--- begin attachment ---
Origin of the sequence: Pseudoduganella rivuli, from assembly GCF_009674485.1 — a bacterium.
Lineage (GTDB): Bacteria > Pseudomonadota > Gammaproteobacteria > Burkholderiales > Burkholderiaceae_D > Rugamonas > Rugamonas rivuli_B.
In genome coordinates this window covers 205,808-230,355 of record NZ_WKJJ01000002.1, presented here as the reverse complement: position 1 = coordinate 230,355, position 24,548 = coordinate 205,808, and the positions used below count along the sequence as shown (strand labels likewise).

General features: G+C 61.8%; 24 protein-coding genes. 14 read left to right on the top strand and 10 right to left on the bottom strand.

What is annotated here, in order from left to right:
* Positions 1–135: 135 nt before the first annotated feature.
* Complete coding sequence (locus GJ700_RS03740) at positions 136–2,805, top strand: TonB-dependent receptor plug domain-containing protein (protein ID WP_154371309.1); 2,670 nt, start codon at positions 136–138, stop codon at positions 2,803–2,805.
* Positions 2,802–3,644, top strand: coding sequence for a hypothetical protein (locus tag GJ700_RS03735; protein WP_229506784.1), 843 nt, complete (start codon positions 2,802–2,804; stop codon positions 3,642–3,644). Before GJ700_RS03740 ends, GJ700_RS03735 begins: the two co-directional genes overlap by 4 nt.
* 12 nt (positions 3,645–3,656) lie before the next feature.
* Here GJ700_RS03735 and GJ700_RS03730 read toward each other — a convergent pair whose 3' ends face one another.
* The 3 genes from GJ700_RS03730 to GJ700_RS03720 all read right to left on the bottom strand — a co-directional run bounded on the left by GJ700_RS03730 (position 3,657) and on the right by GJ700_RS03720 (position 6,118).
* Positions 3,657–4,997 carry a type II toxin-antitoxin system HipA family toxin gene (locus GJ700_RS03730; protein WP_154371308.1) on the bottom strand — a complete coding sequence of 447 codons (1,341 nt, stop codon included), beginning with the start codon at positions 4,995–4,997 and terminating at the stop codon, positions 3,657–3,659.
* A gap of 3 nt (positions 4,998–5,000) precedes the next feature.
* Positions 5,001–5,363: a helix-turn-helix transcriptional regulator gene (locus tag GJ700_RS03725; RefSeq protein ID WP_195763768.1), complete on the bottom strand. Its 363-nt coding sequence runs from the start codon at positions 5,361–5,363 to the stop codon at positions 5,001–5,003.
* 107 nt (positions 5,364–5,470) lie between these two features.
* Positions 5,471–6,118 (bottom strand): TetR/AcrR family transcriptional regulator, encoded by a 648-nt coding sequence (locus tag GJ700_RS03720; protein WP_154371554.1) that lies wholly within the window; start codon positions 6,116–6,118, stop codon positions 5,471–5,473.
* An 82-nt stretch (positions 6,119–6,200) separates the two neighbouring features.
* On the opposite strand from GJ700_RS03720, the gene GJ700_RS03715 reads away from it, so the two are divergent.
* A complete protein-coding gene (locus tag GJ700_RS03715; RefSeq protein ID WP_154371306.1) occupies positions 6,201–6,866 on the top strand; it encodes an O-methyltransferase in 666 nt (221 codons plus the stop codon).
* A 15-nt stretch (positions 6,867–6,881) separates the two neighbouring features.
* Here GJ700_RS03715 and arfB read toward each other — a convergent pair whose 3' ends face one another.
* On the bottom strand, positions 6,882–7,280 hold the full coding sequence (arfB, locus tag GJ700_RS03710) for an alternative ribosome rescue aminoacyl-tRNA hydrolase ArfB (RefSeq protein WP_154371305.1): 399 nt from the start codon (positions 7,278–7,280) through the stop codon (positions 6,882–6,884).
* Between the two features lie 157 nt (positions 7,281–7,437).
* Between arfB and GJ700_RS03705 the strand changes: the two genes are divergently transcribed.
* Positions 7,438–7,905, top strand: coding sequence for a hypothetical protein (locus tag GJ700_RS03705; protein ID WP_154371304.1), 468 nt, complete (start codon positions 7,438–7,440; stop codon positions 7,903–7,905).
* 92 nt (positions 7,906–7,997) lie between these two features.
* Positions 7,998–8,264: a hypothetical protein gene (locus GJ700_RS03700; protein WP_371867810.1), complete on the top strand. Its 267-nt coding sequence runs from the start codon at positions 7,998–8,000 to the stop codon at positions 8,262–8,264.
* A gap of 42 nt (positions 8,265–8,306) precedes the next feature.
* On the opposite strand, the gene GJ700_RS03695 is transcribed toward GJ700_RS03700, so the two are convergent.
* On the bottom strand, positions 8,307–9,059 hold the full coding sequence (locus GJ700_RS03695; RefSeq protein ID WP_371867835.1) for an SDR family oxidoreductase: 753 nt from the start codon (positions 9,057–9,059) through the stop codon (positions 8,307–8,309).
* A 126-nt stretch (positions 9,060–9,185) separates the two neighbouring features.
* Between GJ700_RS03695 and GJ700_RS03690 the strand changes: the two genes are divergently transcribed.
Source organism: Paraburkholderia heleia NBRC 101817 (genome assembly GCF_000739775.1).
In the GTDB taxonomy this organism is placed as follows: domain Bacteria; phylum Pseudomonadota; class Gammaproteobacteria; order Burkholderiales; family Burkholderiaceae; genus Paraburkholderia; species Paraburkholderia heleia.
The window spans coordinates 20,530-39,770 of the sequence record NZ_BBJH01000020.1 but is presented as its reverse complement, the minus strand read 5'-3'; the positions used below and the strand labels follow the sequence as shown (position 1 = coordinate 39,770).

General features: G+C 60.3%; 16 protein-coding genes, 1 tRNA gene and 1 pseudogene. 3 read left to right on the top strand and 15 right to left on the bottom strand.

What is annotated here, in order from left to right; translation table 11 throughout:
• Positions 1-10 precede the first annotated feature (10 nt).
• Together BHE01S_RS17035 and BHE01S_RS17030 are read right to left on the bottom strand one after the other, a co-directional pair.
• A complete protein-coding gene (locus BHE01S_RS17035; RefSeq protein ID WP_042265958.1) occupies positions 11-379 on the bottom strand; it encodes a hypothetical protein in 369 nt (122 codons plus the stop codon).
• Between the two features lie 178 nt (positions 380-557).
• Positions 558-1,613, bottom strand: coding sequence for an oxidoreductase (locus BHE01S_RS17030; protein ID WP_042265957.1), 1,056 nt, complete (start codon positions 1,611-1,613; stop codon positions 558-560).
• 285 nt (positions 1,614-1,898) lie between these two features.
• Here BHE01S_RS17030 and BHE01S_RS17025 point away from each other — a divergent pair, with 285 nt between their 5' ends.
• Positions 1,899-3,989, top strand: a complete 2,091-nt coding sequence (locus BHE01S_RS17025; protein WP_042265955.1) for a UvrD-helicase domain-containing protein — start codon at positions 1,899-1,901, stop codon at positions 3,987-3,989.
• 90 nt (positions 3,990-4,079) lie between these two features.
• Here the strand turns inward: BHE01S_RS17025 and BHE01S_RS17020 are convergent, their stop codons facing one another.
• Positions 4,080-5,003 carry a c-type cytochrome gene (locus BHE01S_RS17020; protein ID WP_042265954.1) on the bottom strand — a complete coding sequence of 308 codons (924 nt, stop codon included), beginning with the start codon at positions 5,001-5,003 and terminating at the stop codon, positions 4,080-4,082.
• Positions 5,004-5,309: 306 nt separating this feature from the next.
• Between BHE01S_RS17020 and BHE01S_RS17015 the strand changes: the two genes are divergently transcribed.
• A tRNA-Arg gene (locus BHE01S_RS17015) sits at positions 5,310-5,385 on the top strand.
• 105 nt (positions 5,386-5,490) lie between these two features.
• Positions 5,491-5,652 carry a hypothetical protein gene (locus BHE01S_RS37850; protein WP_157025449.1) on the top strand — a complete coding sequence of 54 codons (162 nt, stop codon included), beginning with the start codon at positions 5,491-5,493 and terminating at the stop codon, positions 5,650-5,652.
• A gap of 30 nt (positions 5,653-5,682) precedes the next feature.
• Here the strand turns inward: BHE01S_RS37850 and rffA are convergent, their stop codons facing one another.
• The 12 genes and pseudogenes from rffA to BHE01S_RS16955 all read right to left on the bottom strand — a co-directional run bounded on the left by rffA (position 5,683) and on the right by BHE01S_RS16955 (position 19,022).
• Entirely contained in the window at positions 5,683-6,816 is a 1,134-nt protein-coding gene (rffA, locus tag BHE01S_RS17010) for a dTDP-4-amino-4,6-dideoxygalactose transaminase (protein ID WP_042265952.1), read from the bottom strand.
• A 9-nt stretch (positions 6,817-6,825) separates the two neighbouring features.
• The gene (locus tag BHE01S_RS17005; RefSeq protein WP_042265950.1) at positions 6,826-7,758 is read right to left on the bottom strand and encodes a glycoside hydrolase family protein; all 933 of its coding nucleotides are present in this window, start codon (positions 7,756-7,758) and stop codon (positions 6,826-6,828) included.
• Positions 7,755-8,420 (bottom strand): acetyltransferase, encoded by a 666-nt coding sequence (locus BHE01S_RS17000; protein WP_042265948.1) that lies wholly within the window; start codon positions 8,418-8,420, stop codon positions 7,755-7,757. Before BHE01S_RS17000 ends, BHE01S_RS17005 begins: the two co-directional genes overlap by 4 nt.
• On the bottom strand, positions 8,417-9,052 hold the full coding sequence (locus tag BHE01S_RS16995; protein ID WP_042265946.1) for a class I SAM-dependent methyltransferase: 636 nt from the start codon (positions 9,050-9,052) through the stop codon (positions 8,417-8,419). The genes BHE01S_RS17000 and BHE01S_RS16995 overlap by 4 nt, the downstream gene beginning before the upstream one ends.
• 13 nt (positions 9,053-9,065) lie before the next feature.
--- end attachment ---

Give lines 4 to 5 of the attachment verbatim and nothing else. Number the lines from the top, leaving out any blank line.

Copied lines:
General features: G+C 61.8%; 24 protein-coding genes. 14 read left to right on the top strand and 10 right to left on the bottom strand.

What is annotated here, in order from left to right: